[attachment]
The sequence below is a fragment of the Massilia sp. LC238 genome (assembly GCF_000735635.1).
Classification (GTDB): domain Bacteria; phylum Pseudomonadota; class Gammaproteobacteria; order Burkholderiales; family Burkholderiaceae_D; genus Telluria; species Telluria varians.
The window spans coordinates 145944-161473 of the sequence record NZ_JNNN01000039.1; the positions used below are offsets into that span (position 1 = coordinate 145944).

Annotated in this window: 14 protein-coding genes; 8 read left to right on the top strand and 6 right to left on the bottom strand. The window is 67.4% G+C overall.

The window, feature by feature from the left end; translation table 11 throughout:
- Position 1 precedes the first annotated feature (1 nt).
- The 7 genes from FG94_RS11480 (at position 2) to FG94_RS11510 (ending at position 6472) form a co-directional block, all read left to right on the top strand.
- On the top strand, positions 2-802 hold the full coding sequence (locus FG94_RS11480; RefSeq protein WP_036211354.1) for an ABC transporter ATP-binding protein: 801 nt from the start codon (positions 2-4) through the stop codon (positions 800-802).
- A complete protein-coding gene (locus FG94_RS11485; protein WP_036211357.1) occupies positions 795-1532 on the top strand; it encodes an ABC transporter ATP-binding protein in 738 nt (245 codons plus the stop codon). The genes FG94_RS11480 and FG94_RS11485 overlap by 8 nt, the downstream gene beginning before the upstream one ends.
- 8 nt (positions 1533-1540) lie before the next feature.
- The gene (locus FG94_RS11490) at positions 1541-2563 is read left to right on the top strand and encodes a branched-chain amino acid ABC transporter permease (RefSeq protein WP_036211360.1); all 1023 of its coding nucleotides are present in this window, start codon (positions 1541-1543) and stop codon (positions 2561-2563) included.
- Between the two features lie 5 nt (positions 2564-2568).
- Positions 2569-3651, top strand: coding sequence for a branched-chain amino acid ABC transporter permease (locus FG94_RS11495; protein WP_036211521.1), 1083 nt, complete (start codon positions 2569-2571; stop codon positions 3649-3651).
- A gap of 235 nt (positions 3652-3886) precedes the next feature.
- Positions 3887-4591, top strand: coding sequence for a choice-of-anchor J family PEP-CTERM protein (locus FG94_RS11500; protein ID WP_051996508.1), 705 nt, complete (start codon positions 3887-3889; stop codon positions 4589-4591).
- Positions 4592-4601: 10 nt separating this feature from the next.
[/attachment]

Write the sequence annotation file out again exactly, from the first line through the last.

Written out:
The sequence below is a fragment of the Massilia sp. LC238 genome (assembly GCF_000735635.1).
Classification (GTDB): domain Bacteria; phylum Pseudomonadota; class Gammaproteobacteria; order Burkholderiales; family Burkholderiaceae_D; genus Telluria; species Telluria varians.
The window spans coordinates 145944-161473 of the sequence record NZ_JNNN01000039.1; the positions used below are offsets into that span (position 1 = coordinate 145944).

Annotated in this window: 14 protein-coding genes; 8 read left to right on the top strand and 6 right to left on the bottom strand. The window is 67.4% G+C overall.

The window, feature by feature from the left end; translation table 11 throughout:
- Position 1 precedes the first annotated feature (1 nt).
- The 7 genes from FG94_RS11480 (at position 2) to FG94_RS11510 (ending at position 6472) form a co-directional block, all read left to right on the top strand.
- On the top strand, positions 2-802 hold the full coding sequence (locus FG94_RS11480; RefSeq protein WP_036211354.1) for an ABC transporter ATP-binding protein: 801 nt from the start codon (positions 2-4) through the stop codon (positions 800-802).
- A complete protein-coding gene (locus FG94_RS11485; protein WP_036211357.1) occupies positions 795-1532 on the top strand; it encodes an ABC transporter ATP-binding protein in 738 nt (245 codons plus the stop codon). The genes FG94_RS11480 and FG94_RS11485 overlap by 8 nt, the downstream gene beginning before the upstream one ends.
- 8 nt (positions 1533-1540) lie before the next feature.
- The gene (locus FG94_RS11490) at positions 1541-2563 is read left to right on the top strand and encodes a branched-chain amino acid ABC transporter permease (RefSeq protein WP_036211360.1); all 1023 of its coding nucleotides are present in this window, start codon (positions 1541-1543) and stop codon (positions 2561-2563) included.
- Between the two features lie 5 nt (positions 2564-2568).
- Positions 2569-3651, top strand: coding sequence for a branched-chain amino acid ABC transporter permease (locus FG94_RS11495; protein WP_036211521.1), 1083 nt, complete (start codon positions 2569-2571; stop codon positions 3649-3651).
- A gap of 235 nt (positions 3652-3886) precedes the next feature.
- Positions 3887-4591, top strand: coding sequence for a choice-of-anchor J family PEP-CTERM protein (locus FG94_RS11500; protein ID WP_051996508.1), 705 nt, complete (start codon positions 3887-3889; stop codon positions 4589-4591).
- Positions 4592-4601: 10 nt separating this feature from the next.